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March 26, 1981 - Image 1

Resource type:
The Michigan Daily, 1981-03-26

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Ninety-One Years
Editorial Freedom


Mtt a

. Iati

Cloudy tomorrow with a
chance of showers. High in
the 50s.

Vol. XCI, No. 142 Copyright 1981, The Michigan Daily Ann Arbor, Michigan-Thursday, March 26, 1981 Ten Cents Ten Pages Plus Supplement


It's on the increase because pre-marital sex is
becoming more frequent among young people.
Severe cases can lead to sterility and blindness, and
only the common cold affects more people annually.
Last year, the University Health Service Venereal
Disease Clinic tested about 1,500 students for
gonorrhea and syphilis. The clinic, which is funded
by Washtenaw County, tested a total 3,695 people last
year for VD. Sixty-eight percent of those tested were
CRAIG ROSEY, DIRECTOR of the Washtenaw
County Venereal Disease Clinic, says although at
present VD is under control in this area, the disease is
reaching epidemic proportions in other parts of the

worry for
country. In 1980, 1,071,000 Americans were treated for
VD, he said.
"Prevention of VD can be very simple," explains
Rosey. "Just don't have sex."
BUT ROSEY SAYS he realizes that abstention
from America's most popular leisure activity is
unrealistic for most people. So he suggests that con-
traceptive devices, such as condoms, diaphragms,
special foams, creams, and jellies should be used to
prevent the disease from spreading to others.
"Another liig part in the prevention of VD is the
ability to communicate with your sex partner,"
Rosey added. "People are afraid to tell a partner of
other relationships because it would cause a lot of
emotional grief. But it only gets worse when the faith-

ful partner ends up with VD."
A major problem in controlling VD, Rosey says, is
that its symptoms are difficult to detect in women.
Only 20 percent of infected women and 80 percent to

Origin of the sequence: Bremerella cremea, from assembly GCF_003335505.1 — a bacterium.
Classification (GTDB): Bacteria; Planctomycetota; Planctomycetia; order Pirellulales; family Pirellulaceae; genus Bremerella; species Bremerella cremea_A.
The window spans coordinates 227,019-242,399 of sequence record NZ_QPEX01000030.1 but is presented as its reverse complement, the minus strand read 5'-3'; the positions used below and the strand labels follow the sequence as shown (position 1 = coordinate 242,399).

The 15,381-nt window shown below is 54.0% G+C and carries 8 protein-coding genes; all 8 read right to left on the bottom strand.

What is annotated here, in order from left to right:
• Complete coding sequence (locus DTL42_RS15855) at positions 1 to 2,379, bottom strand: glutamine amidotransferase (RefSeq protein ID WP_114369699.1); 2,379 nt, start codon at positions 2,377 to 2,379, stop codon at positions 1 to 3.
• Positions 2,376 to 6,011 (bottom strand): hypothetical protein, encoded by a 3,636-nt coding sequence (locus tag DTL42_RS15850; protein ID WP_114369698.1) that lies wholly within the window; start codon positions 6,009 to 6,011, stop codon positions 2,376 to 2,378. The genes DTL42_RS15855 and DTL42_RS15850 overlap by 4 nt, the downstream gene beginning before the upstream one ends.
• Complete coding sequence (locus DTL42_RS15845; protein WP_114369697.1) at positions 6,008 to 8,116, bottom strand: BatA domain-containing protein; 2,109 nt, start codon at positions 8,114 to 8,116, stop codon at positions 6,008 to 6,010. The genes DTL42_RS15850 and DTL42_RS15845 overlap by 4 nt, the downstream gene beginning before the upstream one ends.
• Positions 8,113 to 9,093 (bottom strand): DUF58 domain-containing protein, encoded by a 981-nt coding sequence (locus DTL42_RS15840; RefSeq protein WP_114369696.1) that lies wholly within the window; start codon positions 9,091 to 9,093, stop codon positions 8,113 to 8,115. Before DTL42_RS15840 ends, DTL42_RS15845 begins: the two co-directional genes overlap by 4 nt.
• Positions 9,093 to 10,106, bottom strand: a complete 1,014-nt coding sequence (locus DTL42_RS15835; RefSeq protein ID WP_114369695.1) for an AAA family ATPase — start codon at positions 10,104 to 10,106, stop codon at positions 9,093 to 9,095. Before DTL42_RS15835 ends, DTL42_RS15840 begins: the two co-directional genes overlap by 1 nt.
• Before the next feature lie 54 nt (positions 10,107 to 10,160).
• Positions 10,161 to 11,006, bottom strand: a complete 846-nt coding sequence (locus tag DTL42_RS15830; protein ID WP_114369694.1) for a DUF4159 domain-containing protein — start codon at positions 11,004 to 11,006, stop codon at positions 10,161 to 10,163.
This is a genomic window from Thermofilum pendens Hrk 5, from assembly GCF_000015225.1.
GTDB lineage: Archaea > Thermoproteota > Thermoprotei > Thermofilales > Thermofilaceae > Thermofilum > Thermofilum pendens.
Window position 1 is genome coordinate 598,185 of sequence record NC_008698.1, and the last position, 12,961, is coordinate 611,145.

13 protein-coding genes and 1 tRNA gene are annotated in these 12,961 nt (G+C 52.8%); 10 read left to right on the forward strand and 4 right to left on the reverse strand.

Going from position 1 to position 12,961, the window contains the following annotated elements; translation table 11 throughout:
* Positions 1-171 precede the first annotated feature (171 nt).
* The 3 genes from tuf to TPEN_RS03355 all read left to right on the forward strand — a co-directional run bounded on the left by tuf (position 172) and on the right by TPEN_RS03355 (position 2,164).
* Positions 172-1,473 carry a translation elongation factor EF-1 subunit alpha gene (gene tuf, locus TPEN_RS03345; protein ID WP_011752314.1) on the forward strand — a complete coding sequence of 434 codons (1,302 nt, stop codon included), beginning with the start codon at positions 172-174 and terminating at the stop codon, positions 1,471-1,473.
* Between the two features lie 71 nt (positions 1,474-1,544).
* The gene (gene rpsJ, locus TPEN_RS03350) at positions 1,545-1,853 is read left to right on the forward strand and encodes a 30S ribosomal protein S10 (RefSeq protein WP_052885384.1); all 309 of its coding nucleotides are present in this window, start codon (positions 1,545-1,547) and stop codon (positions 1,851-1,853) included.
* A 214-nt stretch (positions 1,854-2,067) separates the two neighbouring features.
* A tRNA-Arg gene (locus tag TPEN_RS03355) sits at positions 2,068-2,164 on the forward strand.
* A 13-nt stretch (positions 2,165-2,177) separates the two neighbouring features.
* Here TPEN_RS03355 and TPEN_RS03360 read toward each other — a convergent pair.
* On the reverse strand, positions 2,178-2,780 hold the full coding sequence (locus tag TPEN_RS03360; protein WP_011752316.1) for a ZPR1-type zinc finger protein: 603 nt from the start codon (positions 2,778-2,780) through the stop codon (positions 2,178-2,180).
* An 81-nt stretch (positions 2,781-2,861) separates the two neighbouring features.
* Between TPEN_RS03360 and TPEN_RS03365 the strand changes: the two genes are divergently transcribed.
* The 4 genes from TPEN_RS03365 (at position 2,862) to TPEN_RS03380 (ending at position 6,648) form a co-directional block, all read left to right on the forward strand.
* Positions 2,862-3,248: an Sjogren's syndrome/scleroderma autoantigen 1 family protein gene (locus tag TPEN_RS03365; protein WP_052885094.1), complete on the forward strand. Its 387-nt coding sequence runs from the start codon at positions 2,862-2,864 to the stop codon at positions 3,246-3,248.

90 percent of infected men show noticeable symptoms
of the disease, he said.
mon of the two types of VD - appear 1 to 14 days af-
ter contact with an infected person, Rosey said. Sym-
ptoms for women are a greenish or yellowish vaginal
discharge, painful urination, or an increased
frequency of urination, he said. Male symptoms in-
clude painful urination and a urethral discharge.
If gonorrhea is left untreated, the victim may ex-

1,500 students

perience inflammation of the reproductive organs,
sterility, arthritis and blindness.
Syphilis is not nearly as common as gonorrhea -
only 25 cases were reported in Washtenaw County
last year, according to Rosey. Its symptoms, which
are the same for men and women, include painless
sores called chancres which look like blisters or open
wounds. Chancres appear nine to 90 days after con-
tact with the infected person. The sores can spread to
other parts of the body, but disappear after one to five
IN THE SECOND stage of the disease rashes,
mouth sores, and hair loss occur, Rosey said. In this
stage, the disease may be spread by merely kissing
See VD, Page 7

I -I -__________________________________

MSU student
dies in attempt
to save others

'U' Towers

Michigan State University student
would probably have survived an arson
fire in her apartment building if she
hadn't tried to warn other residents to
flee, police said yesterday.
The victim, Monalee Caswell, 21, a
junior from Troy, rain from apartment
to apartment beating on doors to warn
residents of a fire Tuesday night at the
Woodmere apartment building two
blocks from campus.
CASWELL'S BODY was found later
in a stairwell. Police said she died of
smoke inhalation.
Lt. Tom Hendricks of the East Lan-
sing police department said Caswell
probably would have lived if she had,
either remained in her apartment or
fled the building.
Four residents and eight police of-
ficers suffered smoke inhalation in the
fire. The residents were admitted to
Sparrow Hospital in Lansing; the of-
ficers were treated and released.
NINE OTHER residents of the four-
story, 28-unit building escaped without
injury, police said. Damage to the
building was estimated at $150,000.
Fire chief Jack Gregg said the
Woodmere fire and a second one at
another apartment building about a
block away were deliberately set and